To further illustrate the invention, and not to be deemed in any way to limit the invention, the following examples are provided.
Kaolin clay was dispersed in polypropylene at 3000 ppm using a compounding extruder and then mechanically mixed. This mixture was coextruded as a 5 gauge skin layer with a 75 gauge polypropylene base layer.
The coextruded film produced permitted reduction of the taper tension settings on the slitter machine from 80% to 65% relative to a coextruded film without the kaolin clay. Initial tension settings on the slitter machine were also reduced from 6.5 to 5.0. These changes resulted in the production of slit rolls of film having a more uniform wind and which were less prone to telescoping either during slitting or during subsequent handling. In addition, the coextruded film of the invention exhibited less visual distortion, particularly near the core, than did coextruded film without the slitting aid.
In a 70 gauge, one side heat sealable, multilayer coextruded film, 3000 ppm of kaolin clay was incorporated into the 5 gauge polypropylene skin layer as described in exampe one. The improved slitting characteristics with clay permitted raising the slitting speeds from 250 meters/minute to 450 meters per minute without any telescoping. Speed had previously been limited to 250 meters/minutes because of severe telescoping tendencies.
Two samples of one side heat sealable multilayer films were prepared wherein the skin layer was composed of a copolymer of polypropylene and polyethylene (94 propylene: 6 ethylene) and slip additive. One of the samples also contained in the skin layer 1500 pp of kaolin clay slitting aid while the other sample had no slitting aid. The films were measured for COF according to ASTM D1894 after the samples underwent a 4 hour aging at 40° Centigrade. The amples were tested for core layer-on-core layer (C/C) friction and skin layer-on-skin layer (S/S) for both static and dynamic values. The results, shown below, indicate a significant drop in the COF value of the skin layer with kaolin clay slitting aid added for both static and dynamic measurements.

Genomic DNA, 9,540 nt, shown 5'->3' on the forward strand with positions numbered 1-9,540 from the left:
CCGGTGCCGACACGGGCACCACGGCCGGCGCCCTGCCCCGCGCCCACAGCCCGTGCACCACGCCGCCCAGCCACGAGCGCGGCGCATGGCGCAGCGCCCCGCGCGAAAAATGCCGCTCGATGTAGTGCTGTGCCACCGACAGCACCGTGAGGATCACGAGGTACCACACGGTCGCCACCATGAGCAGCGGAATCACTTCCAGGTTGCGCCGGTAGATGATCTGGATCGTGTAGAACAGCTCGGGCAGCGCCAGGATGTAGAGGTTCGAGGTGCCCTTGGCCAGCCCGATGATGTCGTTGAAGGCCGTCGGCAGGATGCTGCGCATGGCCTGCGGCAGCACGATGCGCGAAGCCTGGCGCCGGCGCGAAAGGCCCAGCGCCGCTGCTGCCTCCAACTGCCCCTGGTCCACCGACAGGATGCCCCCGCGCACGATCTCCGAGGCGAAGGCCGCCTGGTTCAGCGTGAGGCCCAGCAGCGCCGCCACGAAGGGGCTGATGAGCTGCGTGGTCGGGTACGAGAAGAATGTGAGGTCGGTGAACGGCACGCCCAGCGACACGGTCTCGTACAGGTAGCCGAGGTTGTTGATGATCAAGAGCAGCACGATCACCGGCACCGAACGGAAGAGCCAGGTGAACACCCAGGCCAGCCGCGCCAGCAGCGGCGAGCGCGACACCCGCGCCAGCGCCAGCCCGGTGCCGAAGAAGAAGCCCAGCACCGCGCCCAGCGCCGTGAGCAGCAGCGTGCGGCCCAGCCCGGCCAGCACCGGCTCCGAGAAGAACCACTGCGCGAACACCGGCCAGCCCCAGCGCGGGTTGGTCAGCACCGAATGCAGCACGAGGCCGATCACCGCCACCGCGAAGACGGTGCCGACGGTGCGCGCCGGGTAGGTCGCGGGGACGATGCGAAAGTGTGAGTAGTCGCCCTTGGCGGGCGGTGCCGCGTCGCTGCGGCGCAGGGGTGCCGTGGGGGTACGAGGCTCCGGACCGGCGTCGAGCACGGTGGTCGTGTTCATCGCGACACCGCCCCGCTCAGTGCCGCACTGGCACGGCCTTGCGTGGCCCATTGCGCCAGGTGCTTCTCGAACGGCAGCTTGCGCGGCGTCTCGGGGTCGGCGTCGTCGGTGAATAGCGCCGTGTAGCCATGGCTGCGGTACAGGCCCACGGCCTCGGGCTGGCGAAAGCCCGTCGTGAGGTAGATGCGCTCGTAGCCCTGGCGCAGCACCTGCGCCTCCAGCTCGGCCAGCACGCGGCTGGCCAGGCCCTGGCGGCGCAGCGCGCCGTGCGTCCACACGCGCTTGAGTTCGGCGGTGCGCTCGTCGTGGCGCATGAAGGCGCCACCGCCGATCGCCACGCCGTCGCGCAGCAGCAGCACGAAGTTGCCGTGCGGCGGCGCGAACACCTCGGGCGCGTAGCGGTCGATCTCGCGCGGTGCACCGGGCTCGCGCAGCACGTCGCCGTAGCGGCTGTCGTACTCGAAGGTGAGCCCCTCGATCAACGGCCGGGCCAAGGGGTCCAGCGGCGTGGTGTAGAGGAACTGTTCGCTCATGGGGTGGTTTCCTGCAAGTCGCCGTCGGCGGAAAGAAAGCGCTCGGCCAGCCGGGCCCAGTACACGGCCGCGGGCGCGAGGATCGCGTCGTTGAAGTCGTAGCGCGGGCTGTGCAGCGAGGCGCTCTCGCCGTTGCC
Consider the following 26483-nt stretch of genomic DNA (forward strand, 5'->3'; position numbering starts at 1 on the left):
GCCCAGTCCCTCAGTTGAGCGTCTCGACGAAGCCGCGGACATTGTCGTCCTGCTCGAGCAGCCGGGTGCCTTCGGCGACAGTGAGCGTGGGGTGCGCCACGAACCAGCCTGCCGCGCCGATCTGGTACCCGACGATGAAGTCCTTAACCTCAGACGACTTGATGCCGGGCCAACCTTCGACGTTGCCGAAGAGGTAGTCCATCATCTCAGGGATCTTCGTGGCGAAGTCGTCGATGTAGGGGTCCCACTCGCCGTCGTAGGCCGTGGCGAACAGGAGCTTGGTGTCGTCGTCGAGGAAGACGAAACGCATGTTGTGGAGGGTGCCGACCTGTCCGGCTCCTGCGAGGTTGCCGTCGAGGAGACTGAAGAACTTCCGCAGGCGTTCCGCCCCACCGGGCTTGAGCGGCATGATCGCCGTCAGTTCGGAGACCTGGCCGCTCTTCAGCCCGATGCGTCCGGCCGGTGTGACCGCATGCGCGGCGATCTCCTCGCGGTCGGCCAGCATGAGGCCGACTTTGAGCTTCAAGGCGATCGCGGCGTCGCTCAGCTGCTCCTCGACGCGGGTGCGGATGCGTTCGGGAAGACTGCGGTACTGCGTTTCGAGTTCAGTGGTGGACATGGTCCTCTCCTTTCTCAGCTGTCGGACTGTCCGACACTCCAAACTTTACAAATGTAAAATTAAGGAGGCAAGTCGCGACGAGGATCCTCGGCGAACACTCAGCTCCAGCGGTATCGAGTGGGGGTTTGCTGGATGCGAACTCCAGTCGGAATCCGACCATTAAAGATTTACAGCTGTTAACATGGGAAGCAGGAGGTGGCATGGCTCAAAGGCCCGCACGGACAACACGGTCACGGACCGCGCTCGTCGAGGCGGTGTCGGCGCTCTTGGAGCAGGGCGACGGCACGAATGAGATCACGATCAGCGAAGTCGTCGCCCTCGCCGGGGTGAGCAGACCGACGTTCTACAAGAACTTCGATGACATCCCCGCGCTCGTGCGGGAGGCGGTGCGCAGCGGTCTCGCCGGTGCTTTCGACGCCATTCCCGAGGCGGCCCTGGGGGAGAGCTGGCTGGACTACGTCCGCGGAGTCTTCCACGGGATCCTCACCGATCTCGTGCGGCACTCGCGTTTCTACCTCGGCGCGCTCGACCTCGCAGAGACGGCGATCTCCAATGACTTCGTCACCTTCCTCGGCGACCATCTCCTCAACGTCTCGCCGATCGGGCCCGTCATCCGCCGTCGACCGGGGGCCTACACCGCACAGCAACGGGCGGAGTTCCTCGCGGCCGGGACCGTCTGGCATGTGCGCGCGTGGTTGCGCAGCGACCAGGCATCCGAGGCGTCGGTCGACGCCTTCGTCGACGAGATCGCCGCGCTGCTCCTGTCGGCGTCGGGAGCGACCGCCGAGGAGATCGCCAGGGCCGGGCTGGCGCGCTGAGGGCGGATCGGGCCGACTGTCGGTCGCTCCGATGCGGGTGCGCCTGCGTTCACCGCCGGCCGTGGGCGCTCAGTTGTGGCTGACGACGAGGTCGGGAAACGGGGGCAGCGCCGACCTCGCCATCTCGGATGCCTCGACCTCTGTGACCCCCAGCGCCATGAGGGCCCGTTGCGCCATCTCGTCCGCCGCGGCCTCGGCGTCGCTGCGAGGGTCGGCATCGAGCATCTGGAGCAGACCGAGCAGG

______________________________________ Experimental filmControl film (no clay) (1500 ppm clay)Static Dynamic Static Dynamic______________________________________C/C 0.23 0.18 0.19 0.17S/S 0.26 0.22 0.16 0.15______________________________________
These results indicate a surprising reduction in COF upon the addition of the slitting aid, yet telescoping of the rolled film is not increased.
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|U.S. Classification||156/244.11, 428/347, 156/244.19, 428/349, 428/910, 156/244.18|
|International Classification||B32B27/32, B29L9/00, B32B27/20, B29C47/10, B32B7/02, B32B27/08, B29C55/12, B29K105/16, B29C47/06, B29K23/00|
|Cooperative Classification||Y10T428/2817, Y10T428/2826, Y10S428/91, B29C47/145, B29K2995/0081, B29K2105/06, B29C47/065, B29C47/0021, B29C47/1045, B29C47/0004, B29K2105/16|
|European Classification||B29C47/14B, B29C47/06P, B29C47/10J4|
|Aug 30, 1989||AS||Assignment|
Owner name: BORDEN, INC., OHIO
Free format text: ASSIGNMENT OF ASSIGNORS INTEREST.;ASSIGNOR:BUTLER, MICHAEL D.;REEL/FRAME:005118/0456
Effective date: 19890824
|Nov 18, 1994||FPAY||Fee payment|
Year of fee payment: 4
|Oct 11, 1996||AS||Assignment|
Owner name: AEP INDUSTRIES INC., NEW JERSEY
Free format text: ASSIGNMENT OF ASSIGNORS INTEREST;ASSIGNOR:BORDEN, INC.;REEL/FRAME:008186/0007
Effective date: 19961008
|Mar 23, 1999||REMI||Maintenance fee reminder mailed|
|Aug 29, 1999||LAPS||Lapse for failure to pay maintenance fees|
|Nov 9, 1999||FP||Expired due to failure to pay maintenance fee|
Effective date: 19990827